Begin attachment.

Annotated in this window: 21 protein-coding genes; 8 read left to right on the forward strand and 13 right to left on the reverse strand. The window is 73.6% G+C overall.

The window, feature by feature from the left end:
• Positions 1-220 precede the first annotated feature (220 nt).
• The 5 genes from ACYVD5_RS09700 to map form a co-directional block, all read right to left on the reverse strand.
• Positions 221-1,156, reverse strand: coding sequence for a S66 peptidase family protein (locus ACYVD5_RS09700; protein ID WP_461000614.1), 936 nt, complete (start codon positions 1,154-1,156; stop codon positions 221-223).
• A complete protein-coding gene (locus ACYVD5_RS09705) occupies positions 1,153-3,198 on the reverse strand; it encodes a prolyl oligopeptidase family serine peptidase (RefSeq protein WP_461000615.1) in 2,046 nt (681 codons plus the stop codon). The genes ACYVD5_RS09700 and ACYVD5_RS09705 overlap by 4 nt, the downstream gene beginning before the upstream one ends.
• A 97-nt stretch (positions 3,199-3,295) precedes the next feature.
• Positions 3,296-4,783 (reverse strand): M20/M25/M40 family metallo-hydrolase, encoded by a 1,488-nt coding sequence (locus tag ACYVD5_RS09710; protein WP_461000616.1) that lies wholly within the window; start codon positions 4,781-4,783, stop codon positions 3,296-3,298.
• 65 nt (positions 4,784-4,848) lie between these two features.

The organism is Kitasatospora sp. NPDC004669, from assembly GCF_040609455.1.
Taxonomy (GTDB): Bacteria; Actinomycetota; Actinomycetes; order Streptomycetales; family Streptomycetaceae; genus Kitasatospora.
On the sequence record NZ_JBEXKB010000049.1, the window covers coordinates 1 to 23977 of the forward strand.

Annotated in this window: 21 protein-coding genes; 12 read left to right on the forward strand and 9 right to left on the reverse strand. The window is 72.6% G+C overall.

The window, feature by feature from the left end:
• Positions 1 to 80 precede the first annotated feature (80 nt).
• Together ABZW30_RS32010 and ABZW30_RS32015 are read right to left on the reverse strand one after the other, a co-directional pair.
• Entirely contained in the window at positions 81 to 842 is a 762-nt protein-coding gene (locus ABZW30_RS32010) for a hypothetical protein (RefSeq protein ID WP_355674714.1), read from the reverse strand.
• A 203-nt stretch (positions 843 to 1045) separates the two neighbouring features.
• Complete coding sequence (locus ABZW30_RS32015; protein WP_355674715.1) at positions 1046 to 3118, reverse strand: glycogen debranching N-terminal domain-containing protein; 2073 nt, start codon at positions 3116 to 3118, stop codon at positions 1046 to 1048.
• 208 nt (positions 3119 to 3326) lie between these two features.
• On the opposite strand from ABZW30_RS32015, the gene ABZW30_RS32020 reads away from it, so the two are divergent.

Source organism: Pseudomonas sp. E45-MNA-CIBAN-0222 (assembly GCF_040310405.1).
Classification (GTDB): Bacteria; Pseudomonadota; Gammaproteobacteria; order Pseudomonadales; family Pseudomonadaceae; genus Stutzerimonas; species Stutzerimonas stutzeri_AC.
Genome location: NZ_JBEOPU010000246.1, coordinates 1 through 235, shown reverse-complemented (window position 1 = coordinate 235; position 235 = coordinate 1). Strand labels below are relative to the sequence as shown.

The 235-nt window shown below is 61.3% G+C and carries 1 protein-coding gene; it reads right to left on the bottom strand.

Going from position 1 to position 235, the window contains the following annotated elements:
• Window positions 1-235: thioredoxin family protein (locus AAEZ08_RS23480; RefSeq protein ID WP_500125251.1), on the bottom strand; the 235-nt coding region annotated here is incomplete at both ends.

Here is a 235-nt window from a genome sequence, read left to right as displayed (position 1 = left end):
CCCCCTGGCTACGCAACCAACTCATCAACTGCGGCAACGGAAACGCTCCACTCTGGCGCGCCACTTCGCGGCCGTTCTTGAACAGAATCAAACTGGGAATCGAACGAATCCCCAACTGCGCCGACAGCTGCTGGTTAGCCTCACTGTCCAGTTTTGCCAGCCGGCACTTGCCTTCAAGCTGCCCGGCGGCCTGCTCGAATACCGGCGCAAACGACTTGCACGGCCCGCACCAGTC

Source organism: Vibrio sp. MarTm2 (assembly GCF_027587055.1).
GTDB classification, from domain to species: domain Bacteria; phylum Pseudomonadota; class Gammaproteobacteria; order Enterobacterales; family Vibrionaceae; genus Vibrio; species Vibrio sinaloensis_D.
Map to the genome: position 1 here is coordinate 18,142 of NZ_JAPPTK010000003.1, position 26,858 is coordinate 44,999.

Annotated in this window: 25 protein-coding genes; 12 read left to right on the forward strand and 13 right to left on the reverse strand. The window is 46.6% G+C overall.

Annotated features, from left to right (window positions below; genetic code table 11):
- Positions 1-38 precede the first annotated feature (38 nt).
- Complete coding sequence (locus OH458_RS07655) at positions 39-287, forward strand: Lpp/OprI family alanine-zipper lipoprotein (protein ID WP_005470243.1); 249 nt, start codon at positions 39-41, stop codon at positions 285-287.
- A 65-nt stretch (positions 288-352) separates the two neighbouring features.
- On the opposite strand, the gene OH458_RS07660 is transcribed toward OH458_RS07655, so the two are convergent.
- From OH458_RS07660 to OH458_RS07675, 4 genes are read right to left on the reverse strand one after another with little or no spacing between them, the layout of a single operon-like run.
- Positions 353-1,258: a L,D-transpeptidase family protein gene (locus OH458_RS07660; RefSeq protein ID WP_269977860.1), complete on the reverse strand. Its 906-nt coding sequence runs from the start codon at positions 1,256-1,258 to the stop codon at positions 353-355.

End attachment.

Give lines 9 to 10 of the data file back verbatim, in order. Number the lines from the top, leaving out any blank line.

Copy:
• 65 nt (positions 4,784-4,848) lie between these two features.

The organism is Kitasatospora sp. NPDC004669, from assembly GCF_040609455.1.